It is identified as a major district centre in the London Plan, with its district centre being Chrisp Street Market, a significant commercial and retail centre surrounded by extensive residential development. Poplar includes Poplar Baths, Blackwall Yard and Trinity Buoy Wharf and the locality of Blackwall.
Originally part of the Manor and Ancient Parish of Stepney, the Hamlet of Poplar had become an autonomous area of Stepney by the 17th century, and an independent parish in 1817. The Hamlet and Parish of Poplar included Blackwall and the Isle of Dogs. After a series of mergers, Poplar became part of the London Borough of Tower Hamlets in 1965.
Origin and administrative historyEdit
Poplar was formerly part of the Manor and Ancient Parish of Stepney, and was first recorded in either 1327 or 1350. It took its name from the Black Poplar trees which once flourished in the area. Black Poplar is a very rare and exceptionally large tree that grows well in the wet conditions which the Thames and Lea historically brought to much of the neighbourhood. A specimen persisted in the area until at least 1986 when the naturalist Oliver Rackham noted "Nearby, in the midst of railway dereliction, a single Black Poplar even now struggles for life".
By the seventeenth century the area had become a Hamlet, a territorial sub-division of Stepney, with a degree of independence. The Hamlet of Poplar became an independent civil and ecclesiastical parish in 1817.
In 1855, Poplar joined with neighbouring Bromley and Bow to form the Poplar District of the Metropolis — though it remained an independent parish for some administrative purposes. The Poplar District (including Bromley and Bow) became the Metropolitan Borough of Poplar in 1900; population (1901), 168,822. In 1965 it merged with the Metropolitan Boroughs of Stepney and Bethnal Green to form the new London Borough of Tower Hamlets.
Social and economic historyEdit
In 1654, as the population of the district began to grow, the East India Company ceded a piece of land upon which to build a chapel and this became the nucleus of the settlement.St Matthias Old Church is located on Poplar High Street, opposite Tower Hamlets College.
There was a major ship fitting industry from at least the 15th century, and the maritime trades became more important after the East and West India Docks were opened in 1806. Thames Ironworks at Leamouth Wharf was a major employer till its closure in 1912, its works team becoming known as West Ham United F.C. The docks attracted very heavy bombing to the area during the Blitz.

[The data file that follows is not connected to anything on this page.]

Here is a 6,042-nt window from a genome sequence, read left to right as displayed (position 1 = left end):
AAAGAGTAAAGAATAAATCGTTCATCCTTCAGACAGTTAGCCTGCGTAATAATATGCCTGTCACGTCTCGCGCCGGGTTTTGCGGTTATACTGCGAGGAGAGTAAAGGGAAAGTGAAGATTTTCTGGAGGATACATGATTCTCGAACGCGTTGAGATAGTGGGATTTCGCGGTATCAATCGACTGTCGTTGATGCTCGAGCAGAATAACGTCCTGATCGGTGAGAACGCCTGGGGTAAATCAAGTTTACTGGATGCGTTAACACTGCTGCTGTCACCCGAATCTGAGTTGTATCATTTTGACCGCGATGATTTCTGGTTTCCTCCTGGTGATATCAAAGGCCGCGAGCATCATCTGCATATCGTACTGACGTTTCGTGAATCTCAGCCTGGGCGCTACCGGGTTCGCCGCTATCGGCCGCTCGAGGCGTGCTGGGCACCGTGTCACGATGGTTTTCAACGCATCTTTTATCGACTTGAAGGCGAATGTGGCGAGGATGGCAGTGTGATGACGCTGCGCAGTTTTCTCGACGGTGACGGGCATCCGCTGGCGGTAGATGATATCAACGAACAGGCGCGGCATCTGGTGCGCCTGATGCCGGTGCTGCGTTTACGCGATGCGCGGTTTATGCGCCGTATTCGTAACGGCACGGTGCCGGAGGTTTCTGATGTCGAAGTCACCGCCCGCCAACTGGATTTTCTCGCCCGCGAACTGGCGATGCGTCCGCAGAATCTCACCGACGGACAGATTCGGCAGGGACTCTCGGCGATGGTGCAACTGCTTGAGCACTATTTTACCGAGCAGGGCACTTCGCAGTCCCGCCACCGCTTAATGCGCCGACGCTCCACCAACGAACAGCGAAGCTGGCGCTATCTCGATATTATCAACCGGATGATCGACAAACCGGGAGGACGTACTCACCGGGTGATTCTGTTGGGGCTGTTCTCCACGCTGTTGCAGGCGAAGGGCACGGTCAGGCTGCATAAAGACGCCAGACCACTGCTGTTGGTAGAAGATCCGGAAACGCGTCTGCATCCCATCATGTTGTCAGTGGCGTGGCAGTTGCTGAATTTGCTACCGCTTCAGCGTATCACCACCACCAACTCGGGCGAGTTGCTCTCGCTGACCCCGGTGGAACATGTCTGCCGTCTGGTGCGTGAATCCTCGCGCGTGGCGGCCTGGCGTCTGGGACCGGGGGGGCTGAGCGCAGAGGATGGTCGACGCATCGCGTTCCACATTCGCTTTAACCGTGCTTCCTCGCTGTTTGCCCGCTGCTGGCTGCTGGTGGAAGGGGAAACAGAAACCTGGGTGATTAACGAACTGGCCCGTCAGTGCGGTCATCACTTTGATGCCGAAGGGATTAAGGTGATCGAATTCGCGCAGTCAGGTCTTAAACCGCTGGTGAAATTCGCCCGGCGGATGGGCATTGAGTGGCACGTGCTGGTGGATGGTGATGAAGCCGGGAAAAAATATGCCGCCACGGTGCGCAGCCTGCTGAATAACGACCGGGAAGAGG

In 1921, the Metropolitan Borough of Poplar was the location of the Poplar Rates Rebellion, led by then-Mayor George Lansbury, who was later elected as leader of the Labour Party. As part of the 1951 Festival of Britain, a new council housing estate was built to the north of the East India Dock Road and named the Lansbury Estate after him. This estate includes Chrisp Street Market, which was greatly commended by Lewis Mumford. The same era also saw the construction of the Robin Hood Gardens housing complex (overlooking the northern portal of the Blackwall Tunnel) – designed by architects Peter and Alison Smithson – and the similarly brutalist Balfron Tower, Carradale House and Glenkerry House (to the north) – designed by Ernő Goldfinger. Other notable buildings in Poplar include Poplar Baths which closed in 1989 and reopened in 2016 after the efforts of local campaigners.
The importance of the maritime industries attracted many overseas migrant to the area, including the Chinese community in the Pennyfields area of Poplar. This area, on the border with Limehouse was a part of the old East End Chinatown, most closely associated with Limehouse.
The West India Dock and other local docks had all closed by the end of 1980, so the British Government adopted policies to redevelop the docklands areas, including the creation of the London Docklands Development Corporation (LDDC) in 1981 and the granting of Urban Enterprise Zone status to the Isle of Dogs in 1982.